By Abby Byrd of Little Miss Perfect
Parents, listen: All we want to do when we try to catch your eye at the county fair is take your children into our semi-permanent shed-like structure and entertain them while teaching them about Jesus. Is that so bad? Is it really necessary to avert your gaze and pretend you’re in a hurry?
Because we know you can see us, and we know you’re not in a hurry. We can read your lips when your child says, “Who’s that, Mama?” and you hiss through clenched teeth, “It’s nobody. Come on.” Nobody? Hurtful. Clowns are people too, and when we see in your eyes the pure terror that’s driving you to tighten your grasp on your child’s hand and flee far the fuck away from our nightmarish faces and lame jokes, it hurts.
Once we even saw a mother drop a funnel cake as she grabbed her stroller with both hands and broke into a run—and she didn’t come back for it. She was so repulsed by us that she was willing to let a mass of fried dough covered in powdered sugar languish in the grass. The day I saw someone drop a fried Oreo and not look back was the day I knew we clowns had serious PR problems.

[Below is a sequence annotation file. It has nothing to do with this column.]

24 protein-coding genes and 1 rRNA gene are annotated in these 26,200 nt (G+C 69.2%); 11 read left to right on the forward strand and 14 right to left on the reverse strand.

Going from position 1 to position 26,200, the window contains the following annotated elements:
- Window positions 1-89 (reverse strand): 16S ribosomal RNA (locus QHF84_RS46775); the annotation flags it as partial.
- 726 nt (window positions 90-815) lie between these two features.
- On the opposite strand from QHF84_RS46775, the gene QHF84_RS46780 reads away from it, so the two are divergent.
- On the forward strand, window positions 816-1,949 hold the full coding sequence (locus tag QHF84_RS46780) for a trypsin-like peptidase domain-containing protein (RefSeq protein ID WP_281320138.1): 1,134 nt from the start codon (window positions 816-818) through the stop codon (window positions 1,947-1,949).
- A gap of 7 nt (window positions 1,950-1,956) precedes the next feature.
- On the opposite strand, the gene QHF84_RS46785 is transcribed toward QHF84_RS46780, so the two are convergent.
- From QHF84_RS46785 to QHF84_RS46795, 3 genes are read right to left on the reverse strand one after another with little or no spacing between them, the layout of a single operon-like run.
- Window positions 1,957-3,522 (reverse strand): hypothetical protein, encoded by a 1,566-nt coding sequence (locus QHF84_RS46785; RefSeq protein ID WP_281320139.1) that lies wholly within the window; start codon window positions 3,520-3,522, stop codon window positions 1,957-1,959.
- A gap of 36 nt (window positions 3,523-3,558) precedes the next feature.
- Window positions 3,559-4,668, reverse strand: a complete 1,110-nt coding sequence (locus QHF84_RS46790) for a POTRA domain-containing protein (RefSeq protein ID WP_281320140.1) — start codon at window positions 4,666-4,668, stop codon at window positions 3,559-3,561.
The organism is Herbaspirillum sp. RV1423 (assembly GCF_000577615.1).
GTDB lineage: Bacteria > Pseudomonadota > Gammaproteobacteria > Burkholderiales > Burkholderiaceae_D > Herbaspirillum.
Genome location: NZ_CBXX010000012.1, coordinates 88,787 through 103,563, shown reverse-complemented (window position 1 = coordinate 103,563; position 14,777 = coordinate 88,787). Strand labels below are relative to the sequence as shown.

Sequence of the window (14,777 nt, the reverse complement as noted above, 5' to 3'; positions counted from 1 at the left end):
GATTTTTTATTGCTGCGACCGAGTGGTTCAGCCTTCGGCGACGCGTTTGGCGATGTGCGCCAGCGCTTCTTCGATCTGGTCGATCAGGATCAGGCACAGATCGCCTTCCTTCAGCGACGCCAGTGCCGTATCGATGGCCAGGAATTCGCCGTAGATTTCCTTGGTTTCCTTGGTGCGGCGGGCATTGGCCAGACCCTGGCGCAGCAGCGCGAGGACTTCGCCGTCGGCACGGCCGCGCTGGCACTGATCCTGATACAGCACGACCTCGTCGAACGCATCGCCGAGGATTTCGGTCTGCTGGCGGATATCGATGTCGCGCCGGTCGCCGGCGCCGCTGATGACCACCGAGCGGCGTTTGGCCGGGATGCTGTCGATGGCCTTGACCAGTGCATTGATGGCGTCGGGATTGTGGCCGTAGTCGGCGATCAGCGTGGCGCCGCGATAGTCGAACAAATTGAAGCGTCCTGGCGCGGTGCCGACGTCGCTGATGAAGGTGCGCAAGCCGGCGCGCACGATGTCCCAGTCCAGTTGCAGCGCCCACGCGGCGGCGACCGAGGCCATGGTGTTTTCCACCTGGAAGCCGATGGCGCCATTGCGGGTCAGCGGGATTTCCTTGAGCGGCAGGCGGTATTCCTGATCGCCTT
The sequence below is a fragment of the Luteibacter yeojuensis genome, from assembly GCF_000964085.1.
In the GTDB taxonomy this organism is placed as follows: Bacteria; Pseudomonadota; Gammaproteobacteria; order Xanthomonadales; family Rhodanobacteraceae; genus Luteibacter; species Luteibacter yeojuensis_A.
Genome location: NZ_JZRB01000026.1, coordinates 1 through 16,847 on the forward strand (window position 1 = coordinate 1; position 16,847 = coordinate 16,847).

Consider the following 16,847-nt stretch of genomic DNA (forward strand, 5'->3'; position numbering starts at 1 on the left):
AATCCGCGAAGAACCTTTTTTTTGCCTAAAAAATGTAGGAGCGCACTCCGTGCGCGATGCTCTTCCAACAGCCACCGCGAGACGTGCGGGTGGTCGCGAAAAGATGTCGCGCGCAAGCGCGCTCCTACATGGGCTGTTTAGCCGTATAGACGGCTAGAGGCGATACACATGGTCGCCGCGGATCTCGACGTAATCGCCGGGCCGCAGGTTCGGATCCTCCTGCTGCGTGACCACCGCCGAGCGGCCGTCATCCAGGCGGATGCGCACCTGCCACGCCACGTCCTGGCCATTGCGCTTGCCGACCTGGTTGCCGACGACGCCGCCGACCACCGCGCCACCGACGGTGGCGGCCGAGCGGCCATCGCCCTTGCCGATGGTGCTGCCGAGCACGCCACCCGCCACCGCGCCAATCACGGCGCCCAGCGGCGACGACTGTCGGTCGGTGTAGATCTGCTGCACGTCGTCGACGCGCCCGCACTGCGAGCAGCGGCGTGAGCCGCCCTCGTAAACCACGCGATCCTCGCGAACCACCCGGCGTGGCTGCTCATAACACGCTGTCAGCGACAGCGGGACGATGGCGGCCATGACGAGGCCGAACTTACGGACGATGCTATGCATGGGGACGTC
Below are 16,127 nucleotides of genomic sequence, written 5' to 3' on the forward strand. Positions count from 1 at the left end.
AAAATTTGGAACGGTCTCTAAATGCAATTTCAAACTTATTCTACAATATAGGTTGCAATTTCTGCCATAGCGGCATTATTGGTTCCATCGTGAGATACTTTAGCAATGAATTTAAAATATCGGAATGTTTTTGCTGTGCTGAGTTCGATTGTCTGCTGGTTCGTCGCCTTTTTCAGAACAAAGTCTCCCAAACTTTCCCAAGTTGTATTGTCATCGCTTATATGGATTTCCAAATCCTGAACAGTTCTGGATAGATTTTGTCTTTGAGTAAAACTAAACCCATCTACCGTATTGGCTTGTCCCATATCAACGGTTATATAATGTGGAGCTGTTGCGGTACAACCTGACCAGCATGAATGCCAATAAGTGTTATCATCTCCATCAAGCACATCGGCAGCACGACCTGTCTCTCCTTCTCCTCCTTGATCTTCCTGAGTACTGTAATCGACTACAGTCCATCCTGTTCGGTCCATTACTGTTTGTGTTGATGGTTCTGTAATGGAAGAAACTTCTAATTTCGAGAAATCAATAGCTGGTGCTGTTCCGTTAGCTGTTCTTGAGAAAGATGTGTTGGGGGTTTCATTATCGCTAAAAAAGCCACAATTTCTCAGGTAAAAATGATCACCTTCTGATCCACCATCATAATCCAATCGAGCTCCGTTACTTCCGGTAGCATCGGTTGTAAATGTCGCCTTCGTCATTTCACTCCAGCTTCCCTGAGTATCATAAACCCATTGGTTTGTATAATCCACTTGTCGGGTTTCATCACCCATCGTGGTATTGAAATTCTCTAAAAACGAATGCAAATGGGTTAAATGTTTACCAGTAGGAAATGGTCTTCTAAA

Look, we know how the media depicts us, and it’s all wrong. Clowns as deranged murderers? You’re thinking of Pennywise, from Stephen King’s It. First of all, Pennywise is a fictional character. Second, he isn’t even a real clown. He’s merely one aspect of an interdimensional predatory life form, and he has no degree from an accredited clown college. And third, Pennywise does not know Jesus Christ. (Actually, we’re not totally sure about that; none of us has seen the movie, but Loopsy read the book back in her sinning days, and she says she’s almost 100% sure Pennywise has not dedicated his heart to the Lord.)
What we’re saying is, real clowns aren’t killers. The only “killing” I’m doing is with my bit about Moses parting the Red Sea, featuring a half-torn “C” made out of red construction paper.
No child has ever been harmed during our presentations. Occasionally, kids cry over disturbing balloon animals that turn out not at all as expected. And there was that one time Buttons inadvertently spread lice by saying “Create in me, O Lord, a clean heart” and dusting a bunch of kindergartners with a feather duster. But mostly what we spread is the Word of God.
So why won’t you give us a chance?
About the Author
Abby Byrd is a teacher, a grammarian, and the poster mom for existential angst. Her work has appeared on Scary Mommy/Club Mid, In The Powder Room, BLUNTMoms, Mamalode, The Good Men Project, The Reject Pile, and The Big Jewel, as well as in two anthologies. She is a frequent contributor to MockMom. Follow her on Twitter, on Facebook, and at her blog, Little Miss Perfect.